Corn Export Sales Surprise

USDA recently reported surprisingly strong corn export sales of 49.9 million bushels for the week ending April 26. Active Japanese buying helped push sales commitments to nearly double the high end of trade expectations.

The weekly corn sales total was also about double the average sales reported the previous four weeks. Japan was the leading buyer for the week, taking over 17 million bushels of U.S. corn. South Korea and Taiwan were also featured buyers.

It remains doubtful that exports will reach USDA's target of 1.95 billion bushels for the marketing year. Corn export sales for 2000-2001 are still running about 9.5% behind a year earlier with USDA still forecasting a slight increase in export shipments.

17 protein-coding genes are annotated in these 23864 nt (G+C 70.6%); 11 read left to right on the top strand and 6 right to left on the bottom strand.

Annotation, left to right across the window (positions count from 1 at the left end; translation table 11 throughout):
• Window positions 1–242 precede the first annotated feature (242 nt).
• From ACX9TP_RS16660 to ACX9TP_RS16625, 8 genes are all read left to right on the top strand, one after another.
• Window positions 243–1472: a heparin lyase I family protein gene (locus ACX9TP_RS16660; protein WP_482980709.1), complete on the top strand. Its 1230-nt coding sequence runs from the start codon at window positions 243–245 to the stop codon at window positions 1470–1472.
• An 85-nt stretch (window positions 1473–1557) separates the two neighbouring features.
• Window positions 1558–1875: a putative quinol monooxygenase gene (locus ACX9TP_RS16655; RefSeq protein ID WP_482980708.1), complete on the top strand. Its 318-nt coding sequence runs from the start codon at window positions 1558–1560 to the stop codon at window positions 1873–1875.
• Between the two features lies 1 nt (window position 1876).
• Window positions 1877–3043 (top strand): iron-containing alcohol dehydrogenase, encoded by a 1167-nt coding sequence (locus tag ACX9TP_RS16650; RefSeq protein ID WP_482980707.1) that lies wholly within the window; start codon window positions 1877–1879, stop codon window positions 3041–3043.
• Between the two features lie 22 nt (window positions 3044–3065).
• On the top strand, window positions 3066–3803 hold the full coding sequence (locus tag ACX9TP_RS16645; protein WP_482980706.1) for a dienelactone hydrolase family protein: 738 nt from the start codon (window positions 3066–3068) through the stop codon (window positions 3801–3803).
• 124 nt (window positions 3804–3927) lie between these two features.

Weekly soybean sales, meanwhile, were solid, coming in near the high end of expectations. But wheat sales were at the low end of expectations and were very poor.

USDA pegged weekly soybean export sales at 10.7 million bushels, versus trade expectations for 4 million to 11 million. For the marketing year to date, soybean export commitments are still running over 8.5% ahead of a year earlier.

USDA pegged weekly wheat sales at only 7.9 million bushels, including sales of 1.1 million bushels for the 2001-2002 marketing year.

With the 2000-2001 marketing year winding down, the slow advance sales for the new marketing year are becoming more of a concern to the futures trade. Advance commitments for 2001-2002 are running slower than the past three years, which were all weak export years.

Editors' note: Richard Brock, Soybean Digest's Marketing Editor, is president of Brock Associates, a farm market advisory firm, and publisher of The Brock Report.

To see more market perspectives, visit Brock's Web site at www.brockreport.com.